"Good things happen to good people," jazz promoter Dominic Reily told the audience by way of introduction to Linley Hamilton's afternoon concert, which kick-started the second day of BJF 2018. In his multiple roles as BBC broadcaster, university lecturer and bandleader, Hamilton is arguably the hardest-working jazz musician in the Wild West that is Ireland, endlessly criss-crossing the country—trumpet and sheet music in tow—like a character from Wacky Races. A tireless advocate for jazz and its practitioners, particularly the upcoming talent, Hamilton has given much to the music. Now it seems, with Making Other Arrangements(Teddy D Records, 2018) poised for international exposure, the music is giving Hamilton something back.

Having played the very first edition of Bray Jazz Festival trumpeter Hamilton returned with a large ensemble of eighteen musicians for the live premiere of Making Other Arrangements. This project had been a quarter of a century in the making since Hamilton first heard Freddie Hubbard's orchestrally buoyed album Ride Like The Wind(Elektra/Musician, 1982)—vowing then that one day he would realize a similarly inspired work.

With pianist/arranger Cian Boylan, the twelve-piece string ensemble and a crack unit of some of Ireland's best jazz musicians crammed onto the creaking stage of the Parochial Hall, Hamilton led a programme of classic tunes from the popular standard repertoire before a full house. Hamilton's total command of his instrument was evident from the off; on Artie Butler's "Here's to Life" and Hubbard's "Brigitte" both his balladry and his more robust soloing were characterized by the warmth of his tone. Hamilton however, surrounds himself with great players, and there were also telling individual contributions from saxophonists Ben Castleand Brendan Doyle—who both doubled on woodwinds—Nigel Clarkeon guitar, drummer Guy Rickarby, and switching between double and electric bass, Dave Redmond.

Hamilton switched to flugelhorn on a gorgeous rendition of James Taylor's ballad "Don't Let Me Be Lonely Tonight." Covered in the past by Michael Brecker, James Moodyand George Benson, this song's adoption by jazz musicians is indicative of the shift towards a modernizing of the interpretative repertoire. Increasingly, singer-songwriters such as Joni Mitchell, Nick Drake, Paul Simonand bands like Radioheadare providing grist to the mill of jazz musicians and making elbow room alongside the classics of The Great American songbook. Hamilton's lovely trumpet-and-strings interpretation of Earth Wind and Fire's "After the Love Has Gone" and Michel Legrand's "What are you Doing the Rest of your Life?" were further proof of that.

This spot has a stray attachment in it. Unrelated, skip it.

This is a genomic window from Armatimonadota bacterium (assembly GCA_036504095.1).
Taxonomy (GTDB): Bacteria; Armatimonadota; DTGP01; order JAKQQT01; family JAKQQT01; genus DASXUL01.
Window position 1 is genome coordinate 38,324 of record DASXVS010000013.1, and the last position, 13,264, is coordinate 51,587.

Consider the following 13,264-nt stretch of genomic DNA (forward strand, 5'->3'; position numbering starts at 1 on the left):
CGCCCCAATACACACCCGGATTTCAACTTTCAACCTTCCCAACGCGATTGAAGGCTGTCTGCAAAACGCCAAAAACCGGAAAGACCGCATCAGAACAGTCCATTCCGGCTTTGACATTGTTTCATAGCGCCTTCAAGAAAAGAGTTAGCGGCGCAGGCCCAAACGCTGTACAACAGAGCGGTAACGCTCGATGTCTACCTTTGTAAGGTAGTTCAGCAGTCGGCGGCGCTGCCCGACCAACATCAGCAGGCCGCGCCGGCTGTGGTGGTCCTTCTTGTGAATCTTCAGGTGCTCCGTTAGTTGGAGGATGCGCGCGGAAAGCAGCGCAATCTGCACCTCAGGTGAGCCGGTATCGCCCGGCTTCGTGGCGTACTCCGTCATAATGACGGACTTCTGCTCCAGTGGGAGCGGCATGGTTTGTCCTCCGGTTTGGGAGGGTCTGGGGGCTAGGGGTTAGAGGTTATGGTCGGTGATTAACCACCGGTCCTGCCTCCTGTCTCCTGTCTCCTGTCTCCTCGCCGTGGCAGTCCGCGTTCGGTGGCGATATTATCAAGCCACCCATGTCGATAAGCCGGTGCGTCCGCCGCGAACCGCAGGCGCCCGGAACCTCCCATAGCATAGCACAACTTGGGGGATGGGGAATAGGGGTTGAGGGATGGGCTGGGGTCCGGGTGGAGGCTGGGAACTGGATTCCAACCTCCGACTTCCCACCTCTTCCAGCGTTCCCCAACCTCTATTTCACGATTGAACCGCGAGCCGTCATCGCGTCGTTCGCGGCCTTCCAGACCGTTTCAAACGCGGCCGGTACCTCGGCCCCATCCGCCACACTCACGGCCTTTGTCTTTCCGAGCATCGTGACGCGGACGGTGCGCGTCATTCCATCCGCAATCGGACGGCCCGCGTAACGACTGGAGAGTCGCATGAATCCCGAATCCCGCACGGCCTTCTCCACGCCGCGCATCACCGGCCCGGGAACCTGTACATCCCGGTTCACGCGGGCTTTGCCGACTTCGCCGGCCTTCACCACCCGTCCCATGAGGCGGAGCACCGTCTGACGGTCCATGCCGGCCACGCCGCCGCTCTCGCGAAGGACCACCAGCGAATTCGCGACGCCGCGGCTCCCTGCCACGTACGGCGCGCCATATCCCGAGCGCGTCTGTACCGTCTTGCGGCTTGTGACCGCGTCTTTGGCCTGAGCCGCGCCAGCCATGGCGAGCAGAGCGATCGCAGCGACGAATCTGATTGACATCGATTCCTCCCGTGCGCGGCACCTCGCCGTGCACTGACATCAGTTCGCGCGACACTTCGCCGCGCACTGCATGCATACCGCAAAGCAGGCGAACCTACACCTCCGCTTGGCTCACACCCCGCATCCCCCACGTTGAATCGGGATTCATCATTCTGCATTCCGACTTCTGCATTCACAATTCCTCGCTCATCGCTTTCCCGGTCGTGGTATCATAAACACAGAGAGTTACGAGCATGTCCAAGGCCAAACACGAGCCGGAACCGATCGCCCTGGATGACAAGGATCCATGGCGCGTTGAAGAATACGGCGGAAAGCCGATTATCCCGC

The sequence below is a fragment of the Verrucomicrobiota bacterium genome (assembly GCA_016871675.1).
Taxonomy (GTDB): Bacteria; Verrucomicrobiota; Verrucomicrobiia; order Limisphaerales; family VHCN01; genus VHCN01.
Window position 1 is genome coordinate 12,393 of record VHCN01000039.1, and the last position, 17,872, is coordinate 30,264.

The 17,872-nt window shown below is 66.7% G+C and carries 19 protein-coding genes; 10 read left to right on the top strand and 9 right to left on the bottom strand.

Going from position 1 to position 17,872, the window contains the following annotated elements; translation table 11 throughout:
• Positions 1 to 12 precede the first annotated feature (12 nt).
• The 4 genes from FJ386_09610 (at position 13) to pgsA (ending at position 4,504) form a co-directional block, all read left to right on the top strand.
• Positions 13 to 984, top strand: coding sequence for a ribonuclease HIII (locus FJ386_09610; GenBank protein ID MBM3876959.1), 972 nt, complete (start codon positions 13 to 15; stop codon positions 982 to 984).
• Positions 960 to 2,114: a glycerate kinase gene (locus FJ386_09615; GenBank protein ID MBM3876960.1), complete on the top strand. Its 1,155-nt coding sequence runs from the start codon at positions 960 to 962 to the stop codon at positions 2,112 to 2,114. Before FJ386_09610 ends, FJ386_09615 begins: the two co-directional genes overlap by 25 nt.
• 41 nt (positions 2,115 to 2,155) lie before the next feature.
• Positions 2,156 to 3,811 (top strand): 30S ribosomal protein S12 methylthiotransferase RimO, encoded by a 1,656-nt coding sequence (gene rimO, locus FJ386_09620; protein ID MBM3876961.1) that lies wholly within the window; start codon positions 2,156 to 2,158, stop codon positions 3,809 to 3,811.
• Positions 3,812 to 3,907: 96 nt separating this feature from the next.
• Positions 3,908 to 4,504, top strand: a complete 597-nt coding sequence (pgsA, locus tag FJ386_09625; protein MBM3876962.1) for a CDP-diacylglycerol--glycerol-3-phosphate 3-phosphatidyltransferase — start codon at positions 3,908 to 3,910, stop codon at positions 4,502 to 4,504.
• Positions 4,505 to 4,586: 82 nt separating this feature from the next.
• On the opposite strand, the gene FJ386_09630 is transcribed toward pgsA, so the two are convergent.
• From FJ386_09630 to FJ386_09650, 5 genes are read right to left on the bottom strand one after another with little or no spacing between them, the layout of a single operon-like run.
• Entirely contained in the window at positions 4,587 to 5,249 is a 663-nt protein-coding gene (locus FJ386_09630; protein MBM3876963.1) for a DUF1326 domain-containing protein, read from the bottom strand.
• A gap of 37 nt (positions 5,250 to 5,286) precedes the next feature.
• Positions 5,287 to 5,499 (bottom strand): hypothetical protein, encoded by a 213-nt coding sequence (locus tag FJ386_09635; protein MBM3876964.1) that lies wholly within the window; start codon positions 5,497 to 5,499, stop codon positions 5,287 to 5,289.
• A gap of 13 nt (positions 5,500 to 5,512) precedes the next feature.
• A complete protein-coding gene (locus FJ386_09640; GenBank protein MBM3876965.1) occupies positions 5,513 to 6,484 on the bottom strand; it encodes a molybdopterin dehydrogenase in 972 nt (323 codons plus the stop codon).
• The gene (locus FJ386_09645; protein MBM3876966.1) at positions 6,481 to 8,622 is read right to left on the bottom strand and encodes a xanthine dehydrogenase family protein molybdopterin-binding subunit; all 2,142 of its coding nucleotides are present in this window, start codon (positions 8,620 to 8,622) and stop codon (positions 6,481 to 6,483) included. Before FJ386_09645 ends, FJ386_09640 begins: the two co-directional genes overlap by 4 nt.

Elegant tribute to jazz giants Dizzy Gillespieand Abdullah Ibrahimcame with "Con Alma" and an exquisite version of "Joan Capetown Flower." A couple of original tunes also stood out; the slinky, Henri Mancini-esque jazz-funk of Boylan's "Cat and Mouse" and guest vocalist Dana Masters's "Because of You" -an infectious slice of grooving R&B that has huge summer hit written all over it. Masters took to the stage on several occasions, injecting some Southern Carolina soul into proceedings. Her rousing performance on Frank Golde/Peter Ivers "Louisiana Sunday Afternoon," with Hamilton in inspired form, was a set highlight.

The concert closed with, "Carmel," a striking tune written by Hamilton's wife Maggie Doyle. To the surprise of all, dancer Nadine Hegarty—Director of Fireworks Dance Drama and Theatre Academy in Derry—sprang from the wings and improvised a stunning jazz-cum-ballet dance in front of the unsuspecting audience. The poetic weave of music and dance provided a fitting finale to a memorable concert. A standing ovation ensued.

Hamilton's Making Other Arrangementsis on the road for the rest of this year and next, with shows in Ireland, the UK, Italy, Canada and South Africa already on the cards. It is, as Hamilton's manger Dominic Reily intimated at the start of the afternoon, the wider exposure that this extremely talented trumpeter has long deserved. Good things indeed.